A Medical Device Daily
The firm of Capretz & Associates (Newport Beach, California) reported filing a lawsuit in San Diego County Superior Court on behalf of an Escondido, California, woman who said she has suffered from continuing leg pain and other problems due to a defective surgical screw made by Smith & Nephew (S&N; London). The company's Calaxo Screw was used to repair the anterior cruciate ligament (ACL) in her left knee, damaged in a skiing accident.
The lawsuit was filed on behalf of Cheryl Dailey, 44 at the time of her accident, and her husband, Richard Dailey.
Unlike most surgical screws used in ACL repair that remain intact in the body, the Calaxo Screw was designed to dissolve and benefit the healing process, according to the lawsuit. But the suit charges that the screw not only hindered Dailey's healing, but also became disengaged from the bone in which it was implanted, becoming a source of pain, fluids and other physical problems
Several months after Dailey's first knee surgery in January 2007, S&N implemented a nationwide recall of the Calaxo Screw due to post-operative problems such as fluid build-up, potential for failure of the ACL graft, and premature material degradation.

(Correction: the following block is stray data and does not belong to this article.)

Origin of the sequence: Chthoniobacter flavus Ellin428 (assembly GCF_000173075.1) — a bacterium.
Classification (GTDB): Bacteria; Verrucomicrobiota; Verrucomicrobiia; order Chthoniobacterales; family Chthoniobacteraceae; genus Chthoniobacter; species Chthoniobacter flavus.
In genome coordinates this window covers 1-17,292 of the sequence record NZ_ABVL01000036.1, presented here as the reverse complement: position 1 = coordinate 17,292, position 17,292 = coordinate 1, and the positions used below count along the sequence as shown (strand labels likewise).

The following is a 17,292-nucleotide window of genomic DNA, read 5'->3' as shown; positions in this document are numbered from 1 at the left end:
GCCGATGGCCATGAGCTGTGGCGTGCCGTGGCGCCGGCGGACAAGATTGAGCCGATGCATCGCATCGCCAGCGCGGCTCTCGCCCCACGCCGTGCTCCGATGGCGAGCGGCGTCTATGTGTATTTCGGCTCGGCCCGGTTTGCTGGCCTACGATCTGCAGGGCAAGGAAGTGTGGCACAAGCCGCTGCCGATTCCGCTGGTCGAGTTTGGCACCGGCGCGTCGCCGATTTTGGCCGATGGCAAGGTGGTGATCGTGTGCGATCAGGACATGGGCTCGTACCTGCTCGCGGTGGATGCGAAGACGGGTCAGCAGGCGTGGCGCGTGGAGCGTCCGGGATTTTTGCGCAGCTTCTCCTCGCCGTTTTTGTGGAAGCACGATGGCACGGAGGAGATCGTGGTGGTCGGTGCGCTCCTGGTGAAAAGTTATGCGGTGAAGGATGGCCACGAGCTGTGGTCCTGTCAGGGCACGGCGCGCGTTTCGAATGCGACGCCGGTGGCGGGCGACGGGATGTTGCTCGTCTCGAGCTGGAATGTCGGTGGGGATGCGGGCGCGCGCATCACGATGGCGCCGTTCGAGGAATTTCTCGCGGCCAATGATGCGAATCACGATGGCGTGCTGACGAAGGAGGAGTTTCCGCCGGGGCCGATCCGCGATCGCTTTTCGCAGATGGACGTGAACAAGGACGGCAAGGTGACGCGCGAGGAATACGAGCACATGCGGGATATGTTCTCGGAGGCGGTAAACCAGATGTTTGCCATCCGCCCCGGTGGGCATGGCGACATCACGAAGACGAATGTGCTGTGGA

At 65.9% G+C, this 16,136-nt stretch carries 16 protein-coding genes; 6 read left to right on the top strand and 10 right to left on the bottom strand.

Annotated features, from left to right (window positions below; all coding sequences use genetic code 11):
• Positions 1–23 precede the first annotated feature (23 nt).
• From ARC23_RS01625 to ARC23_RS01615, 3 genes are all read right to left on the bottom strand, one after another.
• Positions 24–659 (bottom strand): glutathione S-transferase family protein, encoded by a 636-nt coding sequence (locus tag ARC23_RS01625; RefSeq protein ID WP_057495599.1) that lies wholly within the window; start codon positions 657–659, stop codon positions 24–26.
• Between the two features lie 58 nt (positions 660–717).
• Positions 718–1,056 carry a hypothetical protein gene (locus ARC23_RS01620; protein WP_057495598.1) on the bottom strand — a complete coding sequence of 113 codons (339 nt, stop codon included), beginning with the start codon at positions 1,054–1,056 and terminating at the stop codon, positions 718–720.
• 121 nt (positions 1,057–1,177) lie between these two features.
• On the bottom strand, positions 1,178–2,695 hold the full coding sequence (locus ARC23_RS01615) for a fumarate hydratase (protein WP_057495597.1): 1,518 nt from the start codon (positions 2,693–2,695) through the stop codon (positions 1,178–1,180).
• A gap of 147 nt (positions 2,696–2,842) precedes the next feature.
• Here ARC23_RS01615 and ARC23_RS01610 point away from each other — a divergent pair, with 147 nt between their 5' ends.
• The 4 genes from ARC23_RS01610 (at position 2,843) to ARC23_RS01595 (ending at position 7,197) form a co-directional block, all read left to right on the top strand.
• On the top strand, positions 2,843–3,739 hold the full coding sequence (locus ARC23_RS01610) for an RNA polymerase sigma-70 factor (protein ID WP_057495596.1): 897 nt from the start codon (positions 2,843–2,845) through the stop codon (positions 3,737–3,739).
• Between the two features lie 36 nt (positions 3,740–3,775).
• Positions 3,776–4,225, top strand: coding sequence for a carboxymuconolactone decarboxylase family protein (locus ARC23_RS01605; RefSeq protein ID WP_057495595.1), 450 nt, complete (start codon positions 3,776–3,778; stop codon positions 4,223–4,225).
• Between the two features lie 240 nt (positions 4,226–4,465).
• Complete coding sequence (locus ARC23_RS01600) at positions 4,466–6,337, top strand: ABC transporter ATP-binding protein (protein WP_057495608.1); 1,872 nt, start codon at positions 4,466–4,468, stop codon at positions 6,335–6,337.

The law firm said that an FDA recall notice estimates that nearly 68,300 Calaxo Screws have been implanted in patients. The lawsuit says that in Dailey's case, the implantation of the Calaxo Screw in her left leg resulted in significant pain to her neck, lower back, knee and shoulder and created significant fatigue.
The suit says that Dailey required two more corrective surgeries and extensive post-operative treatment and therapy. It adds that "several other similar situations have been reported across the country."